Finally, Government must step up its efforts to prevent pirated goods entering the market. Piracy is not only bad for the economy in terms of loss to tax revenue; it also effectively makes legitimate business unprofitable.
Currently India faces a peculiar problem of ‘grey goods’. These goods are imported by non-authorized dealers from neighboring countries who take advantage of exchange rate arbitrages. The goods are often not suited for the Indian market and are not supported by warranties. The consumers suffer because of these imports, and they damage the viability of Indian manufacturing. These imports also effectively increase the current account deficit. Any steps the Government takes to control these goods will benefit all stakeholders.
Modifying the Tax Structures: Indian Industry faces a problem of ‘inverted duty structure’ under which it is much cheaper to import finished products than to import the raw materials and manufacture them in India. We understand the Ministry of Information Technology & Communications is working with stakeholders to address these concerns. Hopefully, the Ministry of Information Technology & Communications and Ministry of Finance will be able to correct the distorting tax structure. Also, as noted above, introduction of a GST will greatly benefit industry. The central government should also get more active in international negotiations aimed at reducing taxes on imports.
Improving Human Capital: The time when manufacturing meant ‘unskilled’ workers working on big machines is over. Modern manufacturing is highly technical and there is significant amount of computing involved. Stakeholders should work together to train the next generation workforce. Government should ramp up the ITI system to include modules on modern manufacturing methods. Industry of course has its own role to play and cannot rely only on the Government for support in this regard. As Mckinsey rightly notes “India’s manufacturers could learn a lot from the IT sector’s experience in promoting the large-scale development of skills.”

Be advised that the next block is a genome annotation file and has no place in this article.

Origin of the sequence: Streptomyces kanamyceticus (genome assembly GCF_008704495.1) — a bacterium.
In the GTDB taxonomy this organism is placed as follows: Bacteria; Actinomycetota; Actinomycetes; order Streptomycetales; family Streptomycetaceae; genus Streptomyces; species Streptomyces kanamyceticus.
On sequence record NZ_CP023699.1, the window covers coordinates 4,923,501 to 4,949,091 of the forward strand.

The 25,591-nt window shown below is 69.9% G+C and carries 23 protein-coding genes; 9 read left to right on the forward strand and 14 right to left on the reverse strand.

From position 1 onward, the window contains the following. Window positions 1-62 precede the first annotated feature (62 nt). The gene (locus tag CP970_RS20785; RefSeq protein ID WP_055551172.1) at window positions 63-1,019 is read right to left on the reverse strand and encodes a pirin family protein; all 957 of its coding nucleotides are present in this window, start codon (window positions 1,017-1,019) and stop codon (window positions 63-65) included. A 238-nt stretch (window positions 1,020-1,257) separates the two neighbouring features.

Adoption of Global Standards: India should get more active in the global standards setting forums and adopt these standards. Adoption of global standards will enable Indian companies to access the global export market. As the software industry has shown, growth of an industry often first comes from the export market. Also, the export market is generally more profitable and growth in exports will reduce the trade deficit. India should desist from mandating country specific standards as these discourage innovation, often increase the price of products compliant with such standards, and restrict the market for goods manufactured in India.
There is an abundance of human resources and technical competence in the country. The central Government and many state Governments have rolled out several policies and regulations to encourage manufacturing in India. Of course there are no silver bullets and one policy cannot change the dynamics of the sector and make India the most desirable place to manufacture for any particular sector. Where we probably need to work the most is in creating a regulatory environment that enables enterprises to flourish. As the Manufacturing Plan released by the Planning Commission notes, “Poor implementation” of polices and lack of coordination between ministers and state and central government are the “root cause for India’s poor performance in Manufacturing”.
With increasing costs in China, companies are considering whether to shift parts of their supply chain to other jurisdictions. This emerging trend, combined with India’s divided demographic, provides a ‘once in a generation’ opportunity to restart the manufacturing sector in India. The devaluation of the rupee might also become a blessing a disguise. We need to urgently create a cohesive legal and regulatory framework which encourages companies, small and big, domestic and international, to invest in the Indian manufacturing sector in the long run. The decisions are ours to make, if we have the courage to make them. The rest will follow.
 See e.g., “The Economic Value of Intellectual Property,” Robert J. Shapiro & Kevin A. Hasselt, pp. 2-3 (Oct. 2005); available: http://www.sonecon.com/docs/studies/IntellectualPropertyReport-October2005.pdf (summarizes significant research on conditions affecting technology transfer); “The Global Innovation Policy Index” (Information Technology and Innovation Foundation 2012) (reviews a wealth of academic research that documents the relationship between the strength of a country’s intellectual property protections and the extent of trade and technology-intensive FDI).